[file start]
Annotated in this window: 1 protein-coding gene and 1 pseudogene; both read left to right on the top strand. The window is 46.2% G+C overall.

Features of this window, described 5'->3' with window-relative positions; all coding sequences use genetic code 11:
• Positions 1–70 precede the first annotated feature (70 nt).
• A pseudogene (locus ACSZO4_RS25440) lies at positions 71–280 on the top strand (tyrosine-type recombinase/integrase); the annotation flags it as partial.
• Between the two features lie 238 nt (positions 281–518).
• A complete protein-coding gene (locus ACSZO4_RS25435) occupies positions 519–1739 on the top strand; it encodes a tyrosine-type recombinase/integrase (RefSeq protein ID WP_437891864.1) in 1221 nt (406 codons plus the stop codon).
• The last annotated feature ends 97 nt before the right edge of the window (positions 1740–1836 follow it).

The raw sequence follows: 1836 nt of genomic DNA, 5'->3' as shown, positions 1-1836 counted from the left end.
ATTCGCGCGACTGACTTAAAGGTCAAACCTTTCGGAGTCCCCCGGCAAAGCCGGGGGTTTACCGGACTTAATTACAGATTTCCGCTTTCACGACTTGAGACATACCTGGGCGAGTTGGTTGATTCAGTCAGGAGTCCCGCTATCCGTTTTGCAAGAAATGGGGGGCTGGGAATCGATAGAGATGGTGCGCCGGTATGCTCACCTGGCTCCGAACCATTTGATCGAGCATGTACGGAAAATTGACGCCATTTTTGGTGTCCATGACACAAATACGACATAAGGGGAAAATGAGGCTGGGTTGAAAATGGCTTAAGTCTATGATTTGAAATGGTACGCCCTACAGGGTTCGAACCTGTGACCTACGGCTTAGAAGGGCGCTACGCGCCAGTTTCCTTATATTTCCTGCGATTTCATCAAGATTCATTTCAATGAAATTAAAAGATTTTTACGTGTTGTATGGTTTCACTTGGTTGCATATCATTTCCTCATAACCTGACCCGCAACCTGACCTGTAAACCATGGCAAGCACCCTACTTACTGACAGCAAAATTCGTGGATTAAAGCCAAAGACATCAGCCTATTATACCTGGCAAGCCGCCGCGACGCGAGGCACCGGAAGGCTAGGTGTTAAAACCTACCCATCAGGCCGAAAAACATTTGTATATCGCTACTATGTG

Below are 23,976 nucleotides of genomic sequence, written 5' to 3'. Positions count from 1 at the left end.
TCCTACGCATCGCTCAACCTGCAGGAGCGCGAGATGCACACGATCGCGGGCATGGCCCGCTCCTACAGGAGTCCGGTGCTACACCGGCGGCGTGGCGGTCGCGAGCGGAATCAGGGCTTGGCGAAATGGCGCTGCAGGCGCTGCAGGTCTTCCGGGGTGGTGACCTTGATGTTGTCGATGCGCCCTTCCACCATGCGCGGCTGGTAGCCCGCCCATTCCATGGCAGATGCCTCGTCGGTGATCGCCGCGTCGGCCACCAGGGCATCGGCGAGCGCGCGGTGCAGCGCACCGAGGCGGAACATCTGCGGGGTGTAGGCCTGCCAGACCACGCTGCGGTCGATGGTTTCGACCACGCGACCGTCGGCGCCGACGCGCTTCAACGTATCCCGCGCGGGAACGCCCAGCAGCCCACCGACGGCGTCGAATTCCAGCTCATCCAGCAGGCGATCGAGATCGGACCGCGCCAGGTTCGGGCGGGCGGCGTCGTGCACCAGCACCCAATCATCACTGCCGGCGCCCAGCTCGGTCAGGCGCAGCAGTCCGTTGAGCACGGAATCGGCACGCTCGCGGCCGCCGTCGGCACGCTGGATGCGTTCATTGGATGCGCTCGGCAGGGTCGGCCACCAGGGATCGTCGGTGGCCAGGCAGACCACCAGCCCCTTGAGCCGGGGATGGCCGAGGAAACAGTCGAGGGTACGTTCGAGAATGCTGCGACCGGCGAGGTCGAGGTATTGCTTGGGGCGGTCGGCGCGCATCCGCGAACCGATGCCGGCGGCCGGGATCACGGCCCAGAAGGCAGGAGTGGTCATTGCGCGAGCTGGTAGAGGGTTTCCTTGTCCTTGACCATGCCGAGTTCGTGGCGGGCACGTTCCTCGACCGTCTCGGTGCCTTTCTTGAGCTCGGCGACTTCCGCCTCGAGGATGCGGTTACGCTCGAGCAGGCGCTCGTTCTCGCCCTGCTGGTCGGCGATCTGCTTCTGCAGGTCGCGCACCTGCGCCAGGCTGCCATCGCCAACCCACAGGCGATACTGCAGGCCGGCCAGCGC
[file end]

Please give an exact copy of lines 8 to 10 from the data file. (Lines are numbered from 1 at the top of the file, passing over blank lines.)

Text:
The raw sequence follows: 1836 nt of genomic DNA, 5'->3' as shown, positions 1-1836 counted from the left end.
ATTCGCGCGACTGACTTAAAGGTCAAACCTTTCGGAGTCCCCCGGCAAAGCCGGGGGTTTACCGGACTTAATTACAGATTTCCGCTTTCACGACTTGAGACATACCTGGGCGAGTTGGTTGATTCAGTCAGGAGTCCCGCTATCCGTTTTGCAAGAAATGGGGGGCTGGGAATCGATAGAGATGGTGCGCCGGTATGCTCACCTGGCTCCGAACCATTTGATCGAGCATGTACGGAAAATTGACGCCATTTTTGGTGTCCATGACACAAATACGACATAAGGGGAAAATGAGGCTGGGTTGAAAATGGCTTAAGTCTATGATTTGAAATGGTACGCCCTACAGGGTTCGAACCTGTGACCTACGGCTTAGAAGGGCGCTACGCGCCAGTTTCCTTATATTTCCTGCGATTTCATCAAGATTCATTTCAATGAAATTAAAAGATTTTTACGTGTTGTATGGTTTCACTTGGTTGCATATCATTTCCTCATAACCTGACCCGCAACCTGACCTGTAAACCATGGCAAGCACCCTACTTACTGACAGCAAAATTCGTGGATTAAAGCCAAAGACATCAGCCTATTATACCTGGCAAGCCGCCGCGACGCGAGGCACCGGAAGGCTAGGTGTTAAAACCTACCCATCAGGCCGAAAAACATTTGTATATCGCTACTATGTG

Below are 23,976 nucleotides of genomic sequence, written 5' to 3'. Positions count from 1 at the left end.